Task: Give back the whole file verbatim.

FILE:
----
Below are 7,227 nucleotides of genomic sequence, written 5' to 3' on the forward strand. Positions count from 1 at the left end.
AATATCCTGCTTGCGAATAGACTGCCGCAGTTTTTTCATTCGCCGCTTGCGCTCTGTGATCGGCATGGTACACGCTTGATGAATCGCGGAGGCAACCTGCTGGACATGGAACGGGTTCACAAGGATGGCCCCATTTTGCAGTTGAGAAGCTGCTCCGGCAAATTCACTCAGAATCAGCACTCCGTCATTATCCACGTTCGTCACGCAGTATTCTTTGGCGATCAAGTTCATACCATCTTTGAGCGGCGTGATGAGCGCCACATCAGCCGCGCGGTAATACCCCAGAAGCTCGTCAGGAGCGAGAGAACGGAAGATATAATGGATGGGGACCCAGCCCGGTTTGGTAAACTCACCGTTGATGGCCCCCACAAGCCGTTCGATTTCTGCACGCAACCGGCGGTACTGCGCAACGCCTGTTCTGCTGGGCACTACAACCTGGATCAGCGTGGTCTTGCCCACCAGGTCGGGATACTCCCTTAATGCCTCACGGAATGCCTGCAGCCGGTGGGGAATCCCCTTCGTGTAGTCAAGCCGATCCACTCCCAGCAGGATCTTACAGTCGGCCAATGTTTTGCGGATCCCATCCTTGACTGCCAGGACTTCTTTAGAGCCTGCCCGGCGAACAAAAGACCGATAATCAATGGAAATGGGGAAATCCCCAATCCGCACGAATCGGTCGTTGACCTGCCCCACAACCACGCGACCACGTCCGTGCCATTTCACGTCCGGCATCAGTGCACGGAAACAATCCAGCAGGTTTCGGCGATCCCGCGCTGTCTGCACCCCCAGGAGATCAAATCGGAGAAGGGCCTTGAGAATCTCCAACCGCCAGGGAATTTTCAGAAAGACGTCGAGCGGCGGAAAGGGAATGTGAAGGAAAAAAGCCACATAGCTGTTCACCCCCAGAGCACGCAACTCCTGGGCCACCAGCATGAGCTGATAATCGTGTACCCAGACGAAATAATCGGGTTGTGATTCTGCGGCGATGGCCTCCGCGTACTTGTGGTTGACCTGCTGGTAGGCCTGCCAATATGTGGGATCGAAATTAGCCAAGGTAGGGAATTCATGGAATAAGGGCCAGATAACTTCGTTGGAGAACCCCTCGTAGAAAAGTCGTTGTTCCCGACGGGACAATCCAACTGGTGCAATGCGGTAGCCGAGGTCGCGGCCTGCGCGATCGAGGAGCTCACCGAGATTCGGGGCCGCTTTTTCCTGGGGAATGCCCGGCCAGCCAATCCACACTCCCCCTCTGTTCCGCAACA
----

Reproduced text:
Below are 7,227 nucleotides of genomic sequence, written 5' to 3' on the forward strand. Positions count from 1 at the left end.
AATATCCTGCTTGCGAATAGACTGCCGCAGTTTTTTCATTCGCCGCTTGCGCTCTGTGATCGGCATGGTACACGCTTGATGAATCGCGGAGGCAACCTGCTGGACATGGAACGGGTTCACAAGGATGGCCCCATTTTGCAGTTGAGAAGCTGCTCCGGCAAATTCACTCAGAATCAGCACTCCGTCATTATCCACGTTCGTCACGCAGTATTCTTTGGCGATCAAGTTCATACCATCTTTGAGCGGCGTGATGAGCGCCACATCAGCCGCGCGGTAATACCCCAGAAGCTCGTCAGGAGCGAGAGAACGGAAGATATAATGGATGGGGACCCAGCCCGGTTTGGTAAACTCACCGTTGATGGCCCCCACAAGCCGTTCGATTTCTGCACGCAACCGGCGGTACTGCGCAACGCCTGTTCTGCTGGGCACTACAACCTGGATCAGCGTGGTCTTGCCCACCAGGTCGGGATACTCCCTTAATGCCTCACGGAATGCCTGCAGCCGGTGGGGAATCCCCTTCGTGTAGTCAAGCCGATCCACTCCCAGCAGGATCTTACAGTCGGCCAATGTTTTGCGGATCCCATCCTTGACTGCCAGGACTTCTTTAGAGCCTGCCCGGCGAACAAAAGACCGATAATCAATGGAAATGGGGAAATCCCCAATCCGCACGAATCGGTCGTTGACCTGCCCCACAACCACGCGACCACGTCCGTGCCATTTCACGTCCGGCATCAGTGCACGGAAACAATCCAGCAGGTTTCGGCGATCCCGCGCTGTCTGCACCCCCAGGAGATCAAATCGGAGAAGGGCCTTGAGAATCTCCAACCGCCAGGGAATTTTCAGAAAGACGTCGAGCGGCGGAAAGGGAATGTGAAGGAAAAAAGCCACATAGCTGTTCACCCCCAGAGCACGCAACTCCTGGGCCACCAGCATGAGCTGATAATCGTGTACCCAGACGAAATAATCGGGTTGTGATTCTGCGGCGATGGCCTCCGCGTACTTGTGGTTGACCTGCTGGTAGGCCTGCCAATATGTGGGATCGAAATTAGCCAAGGTAGGGAATTCATGGAATAAGGGCCAGATAACTTCGTTGGAGAACCCCTCGTAGAAAAGTCGTTGTTCCCGACGGGACAATCCAACTGGTGCAATGCGGTAGCCGAGGTCGCGGCCTGCGCGATCGAGGAGCTCACCGAGATTCGGGGCCGCTTTTTCCTGGGGAATGCCCGGCCAGCCAATCCACACTCCCCCTCTGTTCCGCAACA